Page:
Georgetown couple needs vehicle to transport son to IWK

Published on September 12, 2017

A fundraising golf tournament is being held Sunday, Sept. 17 at Glen Afton Golf Course to help the McConnell family of Georgetown afford a bigger vehicle to drive their son, Dexter, second from left, back and forth to the IWK in Halifax. Pictured are Dexter’s parents, Justin, left, Amy, and their other son, Jaxon.

©Dave Stewart/The Guardian

Seven years ago, Justin and Amy McConnell were planning the funeral for their newborn boy, Dexter.

Today, the Georgetown couple is asking Islanders to help them pay for a bigger vehicle for Dexter’s wheelchair to make trips to the IWK in Halifax easier.

The Currie Memorial Benefit Golf Tournament at Glen Afton Golf Course has jumped on board with an event scheduled for Sunday, Sept. 17, with a shotgun start at 9 a.m.

Dexter was born, full-term, weighing just over three pounds. Amy and Justin knew right away something wasn’t right.

Dexter couldn’t eat or have a bowel movement for the first couple of days at the Queen Elizabeth Hospital in Charlottetown. He was flown over to the IWK.

“He was born on a Saturday and he was flown over on a Sunday to Halifax,’’ explains Amy. “We got there Sunday evening. We were only there five minutes and they pulled us into a room.’’

The news wasn’t good.

“We were planning for a funeral,’’ Justin says. “We had to. When he was first born they thought he had something else and he wasn’t going to live if he had it. It was bad.’’

Luckily, Dexter didn’t have the life-threatening condition that doctors thought, but he did have serious problems that will affect the rest of his life.

He has a micro deletion of chromosome 1p, the main chromosome in the body. It meant that Dexter couldn’t keep anything down and would suffocate when he got upset. Surgeries were performed.

Then the McConnells found out Dexter had Crohn’s disease and needed a colostomy bag, which he will have for life.

There were times when Dexter would gag and choke.

One night he stopped breathing.

Amy froze.

Justin performed CPR on the 12-pound boy before Dexter was rushed to the QEH and then flown to Halifax. They were there another six weeks as Dexter recovered from pneumonia and waited for another big surgery.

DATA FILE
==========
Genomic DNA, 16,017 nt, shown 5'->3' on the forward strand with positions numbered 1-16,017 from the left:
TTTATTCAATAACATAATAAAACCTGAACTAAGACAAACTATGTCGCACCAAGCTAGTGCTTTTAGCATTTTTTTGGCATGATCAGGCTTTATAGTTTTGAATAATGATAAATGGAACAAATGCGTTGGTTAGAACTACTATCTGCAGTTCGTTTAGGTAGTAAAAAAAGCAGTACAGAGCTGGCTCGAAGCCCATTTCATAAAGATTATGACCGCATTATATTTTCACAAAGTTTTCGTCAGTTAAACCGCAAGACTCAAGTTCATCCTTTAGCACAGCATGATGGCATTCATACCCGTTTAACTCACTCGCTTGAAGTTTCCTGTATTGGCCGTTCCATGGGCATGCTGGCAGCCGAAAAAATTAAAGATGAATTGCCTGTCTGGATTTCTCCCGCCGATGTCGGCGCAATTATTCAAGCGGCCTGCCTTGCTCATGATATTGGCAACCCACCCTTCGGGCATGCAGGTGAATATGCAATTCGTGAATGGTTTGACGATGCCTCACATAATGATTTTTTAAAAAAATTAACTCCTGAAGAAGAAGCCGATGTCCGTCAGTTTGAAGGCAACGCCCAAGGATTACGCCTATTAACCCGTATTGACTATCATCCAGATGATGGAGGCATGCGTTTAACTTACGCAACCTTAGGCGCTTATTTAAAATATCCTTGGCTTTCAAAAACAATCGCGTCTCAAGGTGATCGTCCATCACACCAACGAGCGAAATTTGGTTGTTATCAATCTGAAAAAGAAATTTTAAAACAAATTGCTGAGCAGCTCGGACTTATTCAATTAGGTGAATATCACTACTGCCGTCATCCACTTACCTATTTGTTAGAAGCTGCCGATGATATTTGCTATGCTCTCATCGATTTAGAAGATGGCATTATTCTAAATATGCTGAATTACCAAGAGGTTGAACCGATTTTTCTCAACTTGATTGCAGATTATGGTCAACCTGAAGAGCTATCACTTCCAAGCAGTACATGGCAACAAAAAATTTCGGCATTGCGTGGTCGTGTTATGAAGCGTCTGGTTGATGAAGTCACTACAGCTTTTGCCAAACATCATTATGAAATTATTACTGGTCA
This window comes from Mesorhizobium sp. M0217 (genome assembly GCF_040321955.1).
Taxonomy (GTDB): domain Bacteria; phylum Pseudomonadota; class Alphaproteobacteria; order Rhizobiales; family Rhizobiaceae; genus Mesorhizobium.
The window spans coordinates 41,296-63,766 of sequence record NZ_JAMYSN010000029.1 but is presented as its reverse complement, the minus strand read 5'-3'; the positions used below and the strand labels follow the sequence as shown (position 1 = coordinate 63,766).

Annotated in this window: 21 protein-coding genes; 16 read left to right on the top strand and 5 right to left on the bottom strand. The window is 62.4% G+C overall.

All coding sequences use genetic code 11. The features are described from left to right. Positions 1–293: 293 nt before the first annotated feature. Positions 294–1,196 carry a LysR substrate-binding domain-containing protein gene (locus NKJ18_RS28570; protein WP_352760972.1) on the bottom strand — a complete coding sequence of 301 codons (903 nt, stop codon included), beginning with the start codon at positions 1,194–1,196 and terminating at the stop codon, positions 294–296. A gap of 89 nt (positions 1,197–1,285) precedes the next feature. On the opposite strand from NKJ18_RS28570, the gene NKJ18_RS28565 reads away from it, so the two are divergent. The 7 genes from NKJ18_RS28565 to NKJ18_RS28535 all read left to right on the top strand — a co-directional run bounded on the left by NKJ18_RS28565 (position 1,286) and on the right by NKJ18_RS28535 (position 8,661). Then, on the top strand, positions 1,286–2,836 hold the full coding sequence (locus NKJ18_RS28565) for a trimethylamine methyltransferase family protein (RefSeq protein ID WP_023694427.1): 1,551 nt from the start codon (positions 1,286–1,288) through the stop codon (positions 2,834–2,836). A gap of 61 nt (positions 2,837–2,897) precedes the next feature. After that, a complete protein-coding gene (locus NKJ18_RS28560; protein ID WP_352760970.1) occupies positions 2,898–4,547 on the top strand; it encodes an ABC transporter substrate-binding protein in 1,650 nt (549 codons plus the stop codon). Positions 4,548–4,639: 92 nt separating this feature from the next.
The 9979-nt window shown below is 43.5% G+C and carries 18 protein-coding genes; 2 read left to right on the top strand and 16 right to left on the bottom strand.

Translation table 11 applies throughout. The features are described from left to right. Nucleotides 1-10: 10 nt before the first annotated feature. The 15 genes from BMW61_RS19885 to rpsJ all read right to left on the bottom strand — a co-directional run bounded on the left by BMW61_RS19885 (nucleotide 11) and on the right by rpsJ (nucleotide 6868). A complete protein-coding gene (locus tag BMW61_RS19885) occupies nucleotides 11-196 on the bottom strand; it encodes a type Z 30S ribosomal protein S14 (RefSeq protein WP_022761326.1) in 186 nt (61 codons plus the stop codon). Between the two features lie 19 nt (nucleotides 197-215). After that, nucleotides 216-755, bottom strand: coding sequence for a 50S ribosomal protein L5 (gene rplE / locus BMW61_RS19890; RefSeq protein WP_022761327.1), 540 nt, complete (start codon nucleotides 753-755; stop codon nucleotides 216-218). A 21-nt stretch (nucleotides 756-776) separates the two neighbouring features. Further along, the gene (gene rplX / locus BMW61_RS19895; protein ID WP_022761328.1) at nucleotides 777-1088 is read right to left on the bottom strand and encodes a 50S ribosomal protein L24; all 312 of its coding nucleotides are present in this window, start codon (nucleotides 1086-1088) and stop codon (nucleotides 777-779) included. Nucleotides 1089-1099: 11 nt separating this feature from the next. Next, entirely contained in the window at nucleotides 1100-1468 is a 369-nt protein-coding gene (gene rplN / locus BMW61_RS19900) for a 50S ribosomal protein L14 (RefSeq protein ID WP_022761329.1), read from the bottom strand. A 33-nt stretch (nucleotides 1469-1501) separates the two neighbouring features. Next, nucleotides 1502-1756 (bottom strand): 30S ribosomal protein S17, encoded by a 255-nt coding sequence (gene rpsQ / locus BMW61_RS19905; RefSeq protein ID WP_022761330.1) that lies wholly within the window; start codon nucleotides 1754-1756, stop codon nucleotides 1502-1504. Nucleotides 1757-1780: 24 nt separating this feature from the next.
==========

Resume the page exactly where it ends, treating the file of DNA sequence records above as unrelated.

Amy and Justin said putting Dexter in a home or giving him up for adoption never crossed their minds, but admit life has been a major challenge.

“We really had to change everything from working to our home to our lifestyle to friendships (and) family,’’ Amy says. “Everything changed. You either had support or you didn’t or you either had the funds or you didn’t so, for us, we chose to stay home and look after him.’’

Dexter needs 24-hour supervision. He’s fed every two hours and is up until 1 a.m. gagging and choking.

Dexter can’t walk or speak, but he can say ‘momma’ and is aware of his surroundings.

“The doctors said to us you are never going to get him home and we were like, ‘Yeah, we will, what do we need to do?’’’

Justin is working to get his resident care worker course, but Amy says living on a one-person income isn’t easy with a family of four. They also have a two-year-old son.

“It’s made life challenging but there are rewards, too. (Dexter’s) smile is infectious; it makes it worth it. He’s definitely something.

“He’s definitely got personality,’’ Justin adds as Dexter flashes that big smile.

Call the Glen Afton pro shop at 902-675-3000 to register for the fundraising golf tournament.


Information about the Currie Memorial Benefit Golf Tournament for Dexter McConnell:
- Takes place at Glen After Golf Course on Sunday, Sept. 17
- Shotgun start at 9 a.m.
- Two-person scramble team
- Fees are $140 per team for non-members (includes shared drive car) and $110 per team for members (includes drive car)
- Call the pro shop at 902-675-3000 to register